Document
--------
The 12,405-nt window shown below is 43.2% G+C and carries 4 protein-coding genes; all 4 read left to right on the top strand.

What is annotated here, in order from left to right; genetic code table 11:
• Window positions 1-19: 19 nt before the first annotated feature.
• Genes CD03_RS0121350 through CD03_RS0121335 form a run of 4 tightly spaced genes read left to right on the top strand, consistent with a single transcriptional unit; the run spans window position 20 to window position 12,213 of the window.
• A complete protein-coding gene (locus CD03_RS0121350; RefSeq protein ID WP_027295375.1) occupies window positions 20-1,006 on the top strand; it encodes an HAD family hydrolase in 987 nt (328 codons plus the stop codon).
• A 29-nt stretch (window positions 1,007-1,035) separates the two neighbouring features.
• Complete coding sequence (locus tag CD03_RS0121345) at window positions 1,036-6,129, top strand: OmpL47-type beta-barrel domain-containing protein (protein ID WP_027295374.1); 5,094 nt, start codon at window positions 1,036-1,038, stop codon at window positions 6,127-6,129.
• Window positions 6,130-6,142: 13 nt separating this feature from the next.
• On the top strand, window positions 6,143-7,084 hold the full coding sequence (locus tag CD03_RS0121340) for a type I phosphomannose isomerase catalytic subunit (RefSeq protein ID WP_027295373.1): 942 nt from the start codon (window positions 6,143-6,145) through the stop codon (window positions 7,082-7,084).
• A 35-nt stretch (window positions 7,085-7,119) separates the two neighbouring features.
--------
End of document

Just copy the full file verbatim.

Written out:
The 12,405-nt window shown below is 43.2% G+C and carries 4 protein-coding genes; all 4 read left to right on the top strand.

What is annotated here, in order from left to right; genetic code table 11:
• Window positions 1-19: 19 nt before the first annotated feature.
• Genes CD03_RS0121350 through CD03_RS0121335 form a run of 4 tightly spaced genes read left to right on the top strand, consistent with a single transcriptional unit; the run spans window position 20 to window position 12,213 of the window.
• A complete protein-coding gene (locus CD03_RS0121350; RefSeq protein ID WP_027295375.1) occupies window positions 20-1,006 on the top strand; it encodes an HAD family hydrolase in 987 nt (328 codons plus the stop codon).
• A 29-nt stretch (window positions 1,007-1,035) separates the two neighbouring features.
• Complete coding sequence (locus tag CD03_RS0121345) at window positions 1,036-6,129, top strand: OmpL47-type beta-barrel domain-containing protein (protein ID WP_027295374.1); 5,094 nt, start codon at window positions 1,036-1,038, stop codon at window positions 6,127-6,129.
• Window positions 6,130-6,142: 13 nt separating this feature from the next.
• On the top strand, window positions 6,143-7,084 hold the full coding sequence (locus tag CD03_RS0121340) for a type I phosphomannose isomerase catalytic subunit (RefSeq protein ID WP_027295373.1): 942 nt from the start codon (window positions 6,143-6,145) through the stop codon (window positions 7,082-7,084).
• A 35-nt stretch (window positions 7,085-7,119) separates the two neighbouring features.